The last few weeks have been full of news of protest and direct action relating to racism, slavery and colonialism. As no one in Bristol can have failed to notice, it has been the week when the most prominent statue of slaver Edward Colston finally fell.
At the place where I work, the University of Bristol, this has brought to the forefront of minds various issues to do with naming of buildings, and the University logo. The names of families whose wealth derived from slavery are prominently commemorated here, and the emblem of Edward Colston, a dolphin, is included in the University logo. These names and the logo are under review now – and quite rightly (though possibly putting out a tweet to announce this and … using the Colston- commemorationg logo to do so … was not the best call). Both the University and excellent and doughty scholars within it, as well as committed historians outside academia, have been looking at these issues for some time, but recent events have lent it all a particular urgency, and have also drawn in a much wider group of academics who know that we should be doing more, and faster, to try and make the education we offer both inclusive for all students, and also sufficiently energising and mind-expanding to cause positive change in the local community and the wider world.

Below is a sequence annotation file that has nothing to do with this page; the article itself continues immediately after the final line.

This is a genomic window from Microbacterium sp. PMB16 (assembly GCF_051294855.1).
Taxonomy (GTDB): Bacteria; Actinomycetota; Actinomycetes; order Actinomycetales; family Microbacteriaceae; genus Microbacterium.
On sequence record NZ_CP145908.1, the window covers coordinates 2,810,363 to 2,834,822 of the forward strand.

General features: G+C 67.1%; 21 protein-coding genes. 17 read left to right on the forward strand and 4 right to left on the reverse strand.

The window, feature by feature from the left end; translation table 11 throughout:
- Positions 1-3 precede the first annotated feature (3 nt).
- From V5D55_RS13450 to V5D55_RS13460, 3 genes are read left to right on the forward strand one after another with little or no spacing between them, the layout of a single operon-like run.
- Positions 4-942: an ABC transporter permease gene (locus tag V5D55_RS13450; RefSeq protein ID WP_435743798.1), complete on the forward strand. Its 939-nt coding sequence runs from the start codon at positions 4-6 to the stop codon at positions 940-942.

I have, for many years, run a unit on Legal History for our Law undergraduates. It has always attracted excellent, sparky students who are alive to injustice, including racial and gender injustice, in the world. We have plans to include more on this in the next academic year. I dare say the issue of statues, putting them up, pulling them down, will feature. At the moment, though I am thinking about a couple of other issues: how the common law and common lawyers were implicated in slavery and colonialism, and how Legal History itself has been affected by having been developed as a discipline in the heyday of colonialism and racism. There is a lot to think about, and to do – and, as a medievalist rather than an expert on later periods, I am going to be synthesising the work of other, expert, scholars where I can find it – but it feels as if Legal History needs to put its metaphorical shoulder to the wheel.